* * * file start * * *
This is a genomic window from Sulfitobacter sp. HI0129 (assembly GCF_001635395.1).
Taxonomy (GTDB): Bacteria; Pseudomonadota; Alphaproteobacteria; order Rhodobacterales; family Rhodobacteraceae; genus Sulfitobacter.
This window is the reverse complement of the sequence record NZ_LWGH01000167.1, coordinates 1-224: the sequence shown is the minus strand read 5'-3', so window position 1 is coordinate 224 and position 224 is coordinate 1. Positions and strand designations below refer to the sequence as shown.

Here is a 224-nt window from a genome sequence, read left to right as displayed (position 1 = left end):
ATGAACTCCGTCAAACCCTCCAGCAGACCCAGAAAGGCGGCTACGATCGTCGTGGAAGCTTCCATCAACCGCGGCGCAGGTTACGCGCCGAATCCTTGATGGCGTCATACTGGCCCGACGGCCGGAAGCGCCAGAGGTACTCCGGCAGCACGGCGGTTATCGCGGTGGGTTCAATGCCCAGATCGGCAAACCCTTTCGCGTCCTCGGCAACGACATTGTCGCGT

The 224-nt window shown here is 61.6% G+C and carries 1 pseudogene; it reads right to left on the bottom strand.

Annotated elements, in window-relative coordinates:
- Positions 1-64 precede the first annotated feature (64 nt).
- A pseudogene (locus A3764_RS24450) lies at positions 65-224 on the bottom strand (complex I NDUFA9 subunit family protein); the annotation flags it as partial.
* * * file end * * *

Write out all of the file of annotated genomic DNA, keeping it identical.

This is a genomic window from Sulfitobacter sp. HI0129 (assembly GCF_001635395.1).
Taxonomy (GTDB): Bacteria; Pseudomonadota; Alphaproteobacteria; order Rhodobacterales; family Rhodobacteraceae; genus Sulfitobacter.
This window is the reverse complement of the sequence record NZ_LWGH01000167.1, coordinates 1-224: the sequence shown is the minus strand read 5'-3', so window position 1 is coordinate 224 and position 224 is coordinate 1. Positions and strand designations below refer to the sequence as shown.

Here is a 224-nt window from a genome sequence, read left to right as displayed (position 1 = left end):
ATGAACTCCGTCAAACCCTCCAGCAGACCCAGAAAGGCGGCTACGATCGTCGTGGAAGCTTCCATCAACCGCGGCGCAGGTTACGCGCCGAATCCTTGATGGCGTCATACTGGCCCGACGGCCGGAAGCGCCAGAGGTACTCCGGCAGCACGGCGGTTATCGCGGTGGGTTCAATGCCCAGATCGGCAAACCCTTTCGCGTCCTCGGCAACGACATTGTCGCGT

The 224-nt window shown here is 61.6% G+C and carries 1 pseudogene; it reads right to left on the bottom strand.

Annotated elements, in window-relative coordinates:
- Positions 1-64 precede the first annotated feature (64 nt).
- A pseudogene (locus A3764_RS24450) lies at positions 65-224 on the bottom strand (complex I NDUFA9 subunit family protein); the annotation flags it as partial.